ABERDEEN law firm Ledingham Chalmers is continuing to feel the impact of the slowdown in the local economy since the oil sector crash, with its turnover and profits both falling in the last financial year.

Turnover, which had already fallen by 1.5 per cent in the previous 12-month period, was down by 6.5 per cent to £11.5 million in the year to the end of March.

Pre-tax profits, meanwhile, which fell by 12 per cent in the 2015/16 year, were down a further 10.5 per cent to £3.4m.

Despite the drops, firm chairman Jennifer Young said the firm was ahead of its budget for the year after it took a highly conservative approach in light of the oil sector’s woes.

“We went through a very robust business planning process in terms of looking very carefully at budgets and projections for that year,” Ms Young said.

“That’s because we are still seeing the ramifications of what’s been happening with the oil price downturn.

“The residential property market is showing signs that it might be getting better but we weren’t sure how it was going to play out.

“Those two issues were priorities for us. It wasn’t a year for us to be setting any growth targets.”

Although the oil price has improved since bottoming out at under $30 a barrel at the start of 2016, Ms Young noted that the wider impact of the slump is likely to be felt by businesses across the north east for some time to come.

“There is always going to be a time lag,” she said.

“What we are seeing in the north east is that we are probably a few moves away from the direct impact of the oil price downturn.

“For any business operating in this area, whether it’s selling sandwiches, in general retail or professional services, there’s a time lag on how these things play out.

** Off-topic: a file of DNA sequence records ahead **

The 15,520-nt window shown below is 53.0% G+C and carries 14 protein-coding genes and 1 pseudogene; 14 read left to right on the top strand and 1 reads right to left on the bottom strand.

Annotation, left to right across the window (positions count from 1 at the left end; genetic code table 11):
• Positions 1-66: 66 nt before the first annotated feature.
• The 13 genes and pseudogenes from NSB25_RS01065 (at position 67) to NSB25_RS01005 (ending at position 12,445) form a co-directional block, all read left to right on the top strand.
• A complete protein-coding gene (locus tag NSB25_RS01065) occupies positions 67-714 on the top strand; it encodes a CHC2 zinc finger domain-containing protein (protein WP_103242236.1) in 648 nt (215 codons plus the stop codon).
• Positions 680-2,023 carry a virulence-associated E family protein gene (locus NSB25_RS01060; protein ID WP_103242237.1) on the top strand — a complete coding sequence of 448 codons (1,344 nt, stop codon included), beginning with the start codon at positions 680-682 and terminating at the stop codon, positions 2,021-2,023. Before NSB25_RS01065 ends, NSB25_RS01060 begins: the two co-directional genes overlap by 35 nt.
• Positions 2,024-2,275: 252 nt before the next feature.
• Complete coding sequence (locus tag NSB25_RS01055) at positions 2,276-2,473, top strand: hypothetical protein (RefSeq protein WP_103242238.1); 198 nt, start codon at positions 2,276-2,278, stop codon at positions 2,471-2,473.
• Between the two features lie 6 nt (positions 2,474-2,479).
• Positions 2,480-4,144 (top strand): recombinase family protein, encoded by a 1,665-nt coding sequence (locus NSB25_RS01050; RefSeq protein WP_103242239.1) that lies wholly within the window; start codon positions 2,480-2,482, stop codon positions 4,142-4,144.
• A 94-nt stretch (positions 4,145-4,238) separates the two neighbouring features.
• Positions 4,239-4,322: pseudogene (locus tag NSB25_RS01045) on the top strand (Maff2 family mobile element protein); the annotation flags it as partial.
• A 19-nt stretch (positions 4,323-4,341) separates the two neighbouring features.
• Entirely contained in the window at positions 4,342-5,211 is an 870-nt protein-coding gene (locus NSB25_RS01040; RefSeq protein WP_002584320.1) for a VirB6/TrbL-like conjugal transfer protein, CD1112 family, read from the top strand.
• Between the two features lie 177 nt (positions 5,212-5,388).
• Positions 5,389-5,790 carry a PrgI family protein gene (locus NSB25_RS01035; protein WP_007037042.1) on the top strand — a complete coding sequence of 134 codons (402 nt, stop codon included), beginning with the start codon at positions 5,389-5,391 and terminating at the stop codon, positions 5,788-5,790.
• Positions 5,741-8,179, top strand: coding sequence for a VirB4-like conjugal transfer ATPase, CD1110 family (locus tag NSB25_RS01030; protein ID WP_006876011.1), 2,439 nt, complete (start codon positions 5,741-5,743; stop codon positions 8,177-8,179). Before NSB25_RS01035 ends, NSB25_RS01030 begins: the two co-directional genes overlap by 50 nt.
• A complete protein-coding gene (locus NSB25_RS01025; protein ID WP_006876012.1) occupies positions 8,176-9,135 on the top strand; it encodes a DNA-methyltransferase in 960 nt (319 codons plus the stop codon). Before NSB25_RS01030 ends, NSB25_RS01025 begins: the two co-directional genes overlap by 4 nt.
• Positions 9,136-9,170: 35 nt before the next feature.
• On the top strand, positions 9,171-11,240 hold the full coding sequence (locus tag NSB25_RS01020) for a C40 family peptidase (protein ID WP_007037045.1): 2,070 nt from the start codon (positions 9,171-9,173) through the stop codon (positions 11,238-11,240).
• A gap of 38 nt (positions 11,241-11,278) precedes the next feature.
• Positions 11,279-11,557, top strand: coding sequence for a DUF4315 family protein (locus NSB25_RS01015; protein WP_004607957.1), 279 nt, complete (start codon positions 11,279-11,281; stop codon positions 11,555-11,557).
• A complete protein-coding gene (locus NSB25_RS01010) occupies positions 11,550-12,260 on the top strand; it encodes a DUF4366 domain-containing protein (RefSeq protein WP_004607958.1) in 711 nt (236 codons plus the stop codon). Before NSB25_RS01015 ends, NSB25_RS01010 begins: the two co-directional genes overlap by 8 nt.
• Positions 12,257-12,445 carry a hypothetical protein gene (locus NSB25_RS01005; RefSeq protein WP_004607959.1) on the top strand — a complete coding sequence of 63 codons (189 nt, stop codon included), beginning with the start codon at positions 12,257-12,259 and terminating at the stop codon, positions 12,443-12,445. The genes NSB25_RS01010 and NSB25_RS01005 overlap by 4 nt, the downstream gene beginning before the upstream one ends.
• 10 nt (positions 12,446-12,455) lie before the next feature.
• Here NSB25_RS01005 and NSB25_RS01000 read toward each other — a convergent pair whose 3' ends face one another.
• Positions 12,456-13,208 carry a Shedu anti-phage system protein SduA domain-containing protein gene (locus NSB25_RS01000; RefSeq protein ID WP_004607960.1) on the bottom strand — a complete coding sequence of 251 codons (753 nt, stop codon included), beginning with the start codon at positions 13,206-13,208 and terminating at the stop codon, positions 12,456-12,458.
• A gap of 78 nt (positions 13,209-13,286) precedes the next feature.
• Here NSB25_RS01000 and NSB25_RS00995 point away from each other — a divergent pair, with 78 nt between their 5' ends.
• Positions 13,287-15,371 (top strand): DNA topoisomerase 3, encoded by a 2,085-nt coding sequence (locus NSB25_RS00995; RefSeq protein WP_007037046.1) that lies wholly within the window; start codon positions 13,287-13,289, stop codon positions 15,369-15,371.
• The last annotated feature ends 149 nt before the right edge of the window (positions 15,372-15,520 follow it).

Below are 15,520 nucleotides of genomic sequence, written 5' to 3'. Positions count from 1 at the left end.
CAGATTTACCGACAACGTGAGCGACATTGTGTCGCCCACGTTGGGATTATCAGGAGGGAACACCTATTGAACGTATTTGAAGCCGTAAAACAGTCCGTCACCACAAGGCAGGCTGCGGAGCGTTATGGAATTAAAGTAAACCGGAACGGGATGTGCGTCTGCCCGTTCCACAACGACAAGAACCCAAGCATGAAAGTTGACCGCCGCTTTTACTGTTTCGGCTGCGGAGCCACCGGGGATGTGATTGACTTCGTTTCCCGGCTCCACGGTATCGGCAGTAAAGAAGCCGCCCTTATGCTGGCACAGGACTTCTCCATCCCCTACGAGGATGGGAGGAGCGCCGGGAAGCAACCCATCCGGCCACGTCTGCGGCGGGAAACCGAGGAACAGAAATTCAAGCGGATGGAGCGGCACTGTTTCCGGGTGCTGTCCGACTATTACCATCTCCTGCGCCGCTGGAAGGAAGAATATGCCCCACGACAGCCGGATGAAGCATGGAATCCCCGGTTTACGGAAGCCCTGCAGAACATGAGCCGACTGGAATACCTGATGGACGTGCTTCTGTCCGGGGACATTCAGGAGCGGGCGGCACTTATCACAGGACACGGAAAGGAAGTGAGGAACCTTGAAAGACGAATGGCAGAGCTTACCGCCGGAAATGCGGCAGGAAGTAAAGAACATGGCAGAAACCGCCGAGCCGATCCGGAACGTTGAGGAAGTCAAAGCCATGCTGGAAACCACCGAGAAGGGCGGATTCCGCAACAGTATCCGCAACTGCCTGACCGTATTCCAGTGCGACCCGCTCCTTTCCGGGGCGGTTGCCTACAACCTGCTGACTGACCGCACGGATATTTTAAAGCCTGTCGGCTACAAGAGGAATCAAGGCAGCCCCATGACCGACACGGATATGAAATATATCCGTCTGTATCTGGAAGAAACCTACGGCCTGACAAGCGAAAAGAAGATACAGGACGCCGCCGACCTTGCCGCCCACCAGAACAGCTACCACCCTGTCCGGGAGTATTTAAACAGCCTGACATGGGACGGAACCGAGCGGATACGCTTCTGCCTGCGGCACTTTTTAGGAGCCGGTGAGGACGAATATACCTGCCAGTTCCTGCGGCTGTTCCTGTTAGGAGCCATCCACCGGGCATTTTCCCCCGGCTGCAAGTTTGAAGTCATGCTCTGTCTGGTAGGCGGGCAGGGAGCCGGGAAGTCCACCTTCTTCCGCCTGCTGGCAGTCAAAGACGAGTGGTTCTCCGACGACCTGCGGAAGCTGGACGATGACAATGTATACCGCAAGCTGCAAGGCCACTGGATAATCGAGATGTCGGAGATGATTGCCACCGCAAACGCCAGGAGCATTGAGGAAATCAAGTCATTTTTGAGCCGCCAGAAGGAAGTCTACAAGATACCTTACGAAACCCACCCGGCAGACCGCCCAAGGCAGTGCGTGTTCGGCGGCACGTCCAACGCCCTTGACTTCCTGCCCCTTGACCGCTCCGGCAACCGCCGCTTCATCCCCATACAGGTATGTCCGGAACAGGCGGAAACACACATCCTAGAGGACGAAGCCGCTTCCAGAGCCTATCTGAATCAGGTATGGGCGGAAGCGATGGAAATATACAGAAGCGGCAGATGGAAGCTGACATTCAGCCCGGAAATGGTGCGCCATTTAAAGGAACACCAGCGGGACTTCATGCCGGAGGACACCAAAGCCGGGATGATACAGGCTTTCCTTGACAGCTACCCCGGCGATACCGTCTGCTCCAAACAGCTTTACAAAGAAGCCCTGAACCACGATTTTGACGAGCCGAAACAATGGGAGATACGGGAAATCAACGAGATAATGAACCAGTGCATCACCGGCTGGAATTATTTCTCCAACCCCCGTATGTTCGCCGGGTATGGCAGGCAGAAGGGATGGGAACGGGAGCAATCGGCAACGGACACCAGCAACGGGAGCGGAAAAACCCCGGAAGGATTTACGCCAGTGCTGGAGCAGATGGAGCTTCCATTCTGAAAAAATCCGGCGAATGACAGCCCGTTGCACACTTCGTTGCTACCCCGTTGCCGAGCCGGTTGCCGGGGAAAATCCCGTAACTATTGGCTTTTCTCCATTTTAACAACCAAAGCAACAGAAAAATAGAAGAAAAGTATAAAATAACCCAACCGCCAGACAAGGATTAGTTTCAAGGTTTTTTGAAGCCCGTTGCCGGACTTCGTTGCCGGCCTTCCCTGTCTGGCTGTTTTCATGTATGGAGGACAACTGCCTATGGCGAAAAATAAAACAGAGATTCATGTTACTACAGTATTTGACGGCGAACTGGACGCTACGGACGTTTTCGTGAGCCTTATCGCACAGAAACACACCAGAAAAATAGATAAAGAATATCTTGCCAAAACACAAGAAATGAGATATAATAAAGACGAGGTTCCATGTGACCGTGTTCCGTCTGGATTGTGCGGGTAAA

“Confidence in the area has taken a bit of a knock.”

In addition to the oil price effect, Ms Young said that businesses in Aberdeen and the surrounding area were impacted during the 2016/17 year by uncertainty around what was going to happen with their business rates, which were revalued earlier this year.

As the revised rates were calculated based on 2014/15 turnover for the hospitality sector and 2015 rental values for everyone else, companies’ confidence was hit by facing boom-time bills during the reality of a downturn.

“We were impacted by that too, not at the same level that some have been, but there’s absolutely no doubt that the uncertainty caused by that in the financial year we are talking about was another thing that chipped away at confidence levels,” Ms Young said.

With the oil price coming off its historically low base and many businesses in the area benefiting from rates relief, Ms Young said the current year is looking better for the area.

That said, she added that the firm expects its financials for 2017/18 to be broadly in line with those for 2016/17.

As well as its main office in Aberdeen, Ledingham Chalmers has smaller bases in Inverness, Stirling and Edinburgh.

It also has an Aberdeen-based investment subsidiary, Golden Square Wealth Management, which contributed just under £1m of total revenues in 2016/17.

That figure was unchanged on the previous year.